The Debt Snowball Method: How It Works
The "debt snowball" method was brought to life by personal finance expert, Dave Ramsey, as a means of encouraging debt-ridden individuals to be inspired to tackle their debts rather than burying their head in the sand because the task looks too daunting. If you're not already familiar with the concept of the "debt snowball" method, here's what you need to know about it.
There are two differing strands to the "debt snowball" plan. If you're following the plan advocated by Dave Ramsey, the idea is that you tackle the smallest debt first and get this one paid off first to give you some momentum to take forward into breaking down larger debts.
This goes against the common belief that you should single out the debts with the largest interest rates to cut how much interest you'll ultimately pay. This "debt snowball" approach is supported by the Motley Fool.
While you're busy tackling one particular debt, you still need to meet the minimum payments on your other debts. Once you've successfully paid off a debt, you can take the minimum payments from that and add this to what you're paying on your prioritized debt to get it paid off quicker. The idea is that you're never decreasing your debt payments, despite the fact that debts are being paid off, so that you're getting the whole lot paid off in the shortest time frame.
If you're not sure how the "debt snowball" plan would work for your debt situation, you can plug your particular numbers into the "snowball calculator" to get a better idea.
Tackling the smaller debts first gives a sense of achievement and this can spur you on. Dealing with bigger debts may sound more sensible on paper, but many people lose interest and enthusiasm if they can't see any real progress being made and this can mean that it isn't so beneficial in the long run. Putting all of your effort into paying off one debt at a time means that you'll see definite progress as each debt is whittled down and eventually paid off altogether.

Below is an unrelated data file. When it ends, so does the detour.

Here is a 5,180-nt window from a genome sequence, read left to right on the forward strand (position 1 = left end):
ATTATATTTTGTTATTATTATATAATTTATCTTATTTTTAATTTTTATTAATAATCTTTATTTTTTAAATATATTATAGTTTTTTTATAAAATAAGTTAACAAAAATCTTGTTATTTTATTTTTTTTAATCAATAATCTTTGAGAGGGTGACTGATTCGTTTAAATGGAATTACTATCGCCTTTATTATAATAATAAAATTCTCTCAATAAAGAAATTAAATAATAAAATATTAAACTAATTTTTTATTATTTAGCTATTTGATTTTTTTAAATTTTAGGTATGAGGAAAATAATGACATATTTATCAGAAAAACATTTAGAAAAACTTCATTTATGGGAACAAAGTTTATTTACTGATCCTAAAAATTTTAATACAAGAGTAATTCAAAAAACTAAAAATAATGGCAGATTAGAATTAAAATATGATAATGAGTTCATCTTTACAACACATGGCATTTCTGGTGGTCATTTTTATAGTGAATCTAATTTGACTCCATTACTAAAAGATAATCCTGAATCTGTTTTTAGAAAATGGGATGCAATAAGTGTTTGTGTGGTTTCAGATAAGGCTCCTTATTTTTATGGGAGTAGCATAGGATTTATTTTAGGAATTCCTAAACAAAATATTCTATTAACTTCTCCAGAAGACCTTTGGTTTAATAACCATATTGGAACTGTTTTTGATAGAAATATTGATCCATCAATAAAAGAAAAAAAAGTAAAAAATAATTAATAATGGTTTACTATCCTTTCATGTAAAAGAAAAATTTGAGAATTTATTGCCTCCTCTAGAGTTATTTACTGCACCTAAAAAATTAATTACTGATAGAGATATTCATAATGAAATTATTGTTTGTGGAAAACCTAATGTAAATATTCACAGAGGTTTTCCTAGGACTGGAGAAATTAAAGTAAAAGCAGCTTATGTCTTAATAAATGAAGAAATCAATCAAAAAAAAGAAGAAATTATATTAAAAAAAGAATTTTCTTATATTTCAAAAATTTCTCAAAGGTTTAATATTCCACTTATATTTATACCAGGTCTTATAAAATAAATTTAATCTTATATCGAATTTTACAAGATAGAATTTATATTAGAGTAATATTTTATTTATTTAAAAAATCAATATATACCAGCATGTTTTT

If you prefer to tackle higher interest debts first, you can significantly cut how much interest you'll be paying over the life of the debt and this can mean that there isn't going to be massive interest piled on top of the debt to prolong it.
Assuming that your smaller debts aren't also the ones with the highest interest, your other debts will be racking up interest while you're concentrating your efforts elsewhere so this is something to think about if you follow Dave Ramsey's take on the plan.
More by this Author
Do you know the symptoms of iron deficiency anaemia?
Psychographics marketing may be a concept that you are not fully aware of, but it is an essential part of marketing. Psychographics marketing involves dividing potential customers into groups, according to their...
Many of us lead hectic lives, and the stress of juggling work and home can weaken the immune system, leaving you vulnerable to various infections. For women, one of the most common infections that can be picked up is...